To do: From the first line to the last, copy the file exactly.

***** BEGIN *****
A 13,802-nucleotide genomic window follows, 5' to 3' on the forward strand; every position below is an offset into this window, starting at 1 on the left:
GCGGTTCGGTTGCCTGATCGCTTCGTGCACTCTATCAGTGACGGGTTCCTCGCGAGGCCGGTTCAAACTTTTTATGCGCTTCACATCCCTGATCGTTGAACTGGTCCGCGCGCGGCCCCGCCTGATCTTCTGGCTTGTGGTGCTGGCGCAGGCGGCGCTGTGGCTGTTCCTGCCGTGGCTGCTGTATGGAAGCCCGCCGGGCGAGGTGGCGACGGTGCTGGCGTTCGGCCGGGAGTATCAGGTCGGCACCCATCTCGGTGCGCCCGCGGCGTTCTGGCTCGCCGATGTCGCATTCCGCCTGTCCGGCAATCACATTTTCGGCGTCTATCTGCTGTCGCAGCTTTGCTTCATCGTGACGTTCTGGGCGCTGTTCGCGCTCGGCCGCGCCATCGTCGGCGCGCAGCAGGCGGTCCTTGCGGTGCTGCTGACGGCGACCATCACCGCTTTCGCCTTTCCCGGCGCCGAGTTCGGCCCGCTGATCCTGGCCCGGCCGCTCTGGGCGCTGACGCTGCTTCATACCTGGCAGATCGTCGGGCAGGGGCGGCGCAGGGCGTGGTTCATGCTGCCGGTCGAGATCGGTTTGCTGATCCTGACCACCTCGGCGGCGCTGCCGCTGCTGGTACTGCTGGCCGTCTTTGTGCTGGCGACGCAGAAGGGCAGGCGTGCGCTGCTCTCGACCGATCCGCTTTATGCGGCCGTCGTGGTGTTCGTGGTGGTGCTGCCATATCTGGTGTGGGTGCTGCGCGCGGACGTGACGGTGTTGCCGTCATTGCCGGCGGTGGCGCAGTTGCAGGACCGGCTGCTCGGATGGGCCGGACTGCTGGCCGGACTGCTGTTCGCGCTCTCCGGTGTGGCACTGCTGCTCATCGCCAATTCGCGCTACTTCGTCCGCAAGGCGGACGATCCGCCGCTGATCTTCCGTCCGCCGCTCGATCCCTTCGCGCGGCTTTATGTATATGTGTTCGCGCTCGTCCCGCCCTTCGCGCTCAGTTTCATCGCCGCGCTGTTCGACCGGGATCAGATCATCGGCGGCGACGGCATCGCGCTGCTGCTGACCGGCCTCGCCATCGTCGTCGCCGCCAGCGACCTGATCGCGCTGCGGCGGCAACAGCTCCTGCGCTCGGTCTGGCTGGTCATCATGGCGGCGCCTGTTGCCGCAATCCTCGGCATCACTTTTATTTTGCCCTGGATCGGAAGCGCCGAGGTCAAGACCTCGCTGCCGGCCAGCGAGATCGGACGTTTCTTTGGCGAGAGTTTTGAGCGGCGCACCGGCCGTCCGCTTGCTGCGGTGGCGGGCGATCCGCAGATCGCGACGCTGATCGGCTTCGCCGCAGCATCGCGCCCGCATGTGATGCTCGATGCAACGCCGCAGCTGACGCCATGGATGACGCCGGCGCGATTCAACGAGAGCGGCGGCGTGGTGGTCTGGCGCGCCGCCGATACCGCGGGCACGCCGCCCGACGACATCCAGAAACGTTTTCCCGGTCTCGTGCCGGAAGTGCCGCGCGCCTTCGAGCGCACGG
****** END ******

A 13,802-nucleotide genomic window follows, 5' to 3' on the forward strand; every position below is an offset into this window, starting at 1 on the left:
GCGGTTCGGTTGCCTGATCGCTTCGTGCACTCTATCAGTGACGGGTTCCTCGCGAGGCCGGTTCAAACTTTTTATGCGCTTCACATCCCTGATCGTTGAACTGGTCCGCGCGCGGCCCCGCCTGATCTTCTGGCTTGTGGTGCTGGCGCAGGCGGCGCTGTGGCTGTTCCTGCCGTGGCTGCTGTATGGAAGCCCGCCGGGCGAGGTGGCGACGGTGCTGGCGTTCGGCCGGGAGTATCAGGTCGGCACCCATCTCGGTGCGCCCGCGGCGTTCTGGCTCGCCGATGTCGCATTCCGCCTGTCCGGCAATCACATTTTCGGCGTCTATCTGCTGTCGCAGCTTTGCTTCATCGTGACGTTCTGGGCGCTGTTCGCGCTCGGCCGCGCCATCGTCGGCGCGCAGCAGGCGGTCCTTGCGGTGCTGCTGACGGCGACCATCACCGCTTTCGCCTTTCCCGGCGCCGAGTTCGGCCCGCTGATCCTGGCCCGGCCGCTCTGGGCGCTGACGCTGCTTCATACCTGGCAGATCGTCGGGCAGGGGCGGCGCAGGGCGTGGTTCATGCTGCCGGTCGAGATCGGTTTGCTGATCCTGACCACCTCGGCGGCGCTGCCGCTGCTGGTACTGCTGGCCGTCTTTGTGCTGGCGACGCAGAAGGGCAGGCGTGCGCTGCTCTCGACCGATCCGCTTTATGCGGCCGTCGTGGTGTTCGTGGTGGTGCTGCCATATCTGGTGTGGGTGCTGCGCGCGGACGTGACGGTGTTGCCGTCATTGCCGGCGGTGGCGCAGTTGCAGGACCGGCTGCTCGGATGGGCCGGACTGCTGGCCGGACTGCTGTTCGCGCTCTCCGGTGTGGCACTGCTGCTCATCGCCAATTCGCGCTACTTCGTCCGCAAGGCGGACGATCCGCCGCTGATCTTCCGTCCGCCGCTCGATCCCTTCGCGCGGCTTTATGTATATGTGTTCGCGCTCGTCCCGCCCTTCGCGCTCAGTTTCATCGCCGCGCTGTTCGACCGGGATCAGATCATCGGCGGCGACGGCATCGCGCTGCTGCTGACCGGCCTCGCCATCGTCGTCGCCGCCAGCGACCTGATCGCGCTGCGGCGGCAACAGCTCCTGCGCTCGGTCTGGCTGGTCATCATGGCGGCGCCTGTTGCCGCAATCCTCGGCATCACTTTTATTTTGCCCTGGATCGGAAGCGCCGAGGTCAAGACCTCGCTGCCGGCCAGCGAGATCGGACGTTTCTTTGGCGAGAGTTTTGAGCGGCGCACCGGCCGTCCGCTTGCTGCGGTGGCGGGCGATCCGCAGATCGCGACGCTGATCGGCTTCGCCGCAGCATCGCGCCCGCATGTGATGCTCGATGCAACGCCGCAGCTGACGCCATGGATGACGCCGGCGCGATTCAACGAGAGCGGCGGCGTGGTGGTCTGGCGCGCCGCCGATACCGCGGGCACGCCGCCCGACGACATCCAGAAACGTTTTCCCGGTCTCGTGCCGGAAGTGCCGCGCGCCTTCGAGCGCACGG